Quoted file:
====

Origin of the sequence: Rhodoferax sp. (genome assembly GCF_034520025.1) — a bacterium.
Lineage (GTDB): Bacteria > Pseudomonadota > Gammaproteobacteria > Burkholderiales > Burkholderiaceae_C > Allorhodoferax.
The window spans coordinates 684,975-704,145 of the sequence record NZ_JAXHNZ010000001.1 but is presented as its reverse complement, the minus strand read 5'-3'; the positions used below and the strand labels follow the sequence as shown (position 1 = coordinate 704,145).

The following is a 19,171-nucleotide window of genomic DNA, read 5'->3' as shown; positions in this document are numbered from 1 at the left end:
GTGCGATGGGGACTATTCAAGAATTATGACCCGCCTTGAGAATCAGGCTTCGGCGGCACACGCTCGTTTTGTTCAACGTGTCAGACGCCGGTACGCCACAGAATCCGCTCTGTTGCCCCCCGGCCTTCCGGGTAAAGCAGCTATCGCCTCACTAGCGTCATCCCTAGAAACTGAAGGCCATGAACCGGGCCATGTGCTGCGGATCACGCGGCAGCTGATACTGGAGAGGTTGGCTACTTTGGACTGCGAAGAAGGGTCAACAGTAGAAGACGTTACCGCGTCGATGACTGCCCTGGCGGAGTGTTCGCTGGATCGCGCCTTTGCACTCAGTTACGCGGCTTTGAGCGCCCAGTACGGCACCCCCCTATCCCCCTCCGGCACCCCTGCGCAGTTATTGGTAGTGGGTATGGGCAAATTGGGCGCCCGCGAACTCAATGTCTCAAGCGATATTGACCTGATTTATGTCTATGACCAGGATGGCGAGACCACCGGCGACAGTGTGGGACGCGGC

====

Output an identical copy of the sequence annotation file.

Origin of the sequence: Rhodoferax sp. (genome assembly GCF_034520025.1) — a bacterium.
Lineage (GTDB): Bacteria > Pseudomonadota > Gammaproteobacteria > Burkholderiales > Burkholderiaceae_C > Allorhodoferax.
The window spans coordinates 684,975-704,145 of the sequence record NZ_JAXHNZ010000001.1 but is presented as its reverse complement, the minus strand read 5'-3'; the positions used below and the strand labels follow the sequence as shown (position 1 = coordinate 704,145).

The following is a 19,171-nucleotide window of genomic DNA, read 5'->3' as shown; positions in this document are numbered from 1 at the left end:
GTGCGATGGGGACTATTCAAGAATTATGACCCGCCTTGAGAATCAGGCTTCGGCGGCACACGCTCGTTTTGTTCAACGTGTCAGACGCCGGTACGCCACAGAATCCGCTCTGTTGCCCCCCGGCCTTCCGGGTAAAGCAGCTATCGCCTCACTAGCGTCATCCCTAGAAACTGAAGGCCATGAACCGGGCCATGTGCTGCGGATCACGCGGCAGCTGATACTGGAGAGGTTGGCTACTTTGGACTGCGAAGAAGGGTCAACAGTAGAAGACGTTACCGCGTCGATGACTGCCCTGGCGGAGTGTTCGCTGGATCGCGCCTTTGCACTCAGTTACGCGGCTTTGAGCGCCCAGTACGGCACCCCCCTATCCCCCTCCGGCACCCCTGCGCAGTTATTGGTAGTGGGTATGGGCAAATTGGGCGCCCGCGAACTCAATGTCTCAAGCGATATTGACCTGATTTATGTCTATGACCAGGATGGCGAGACCACCGGCGACAGTGTGGGACGCGGC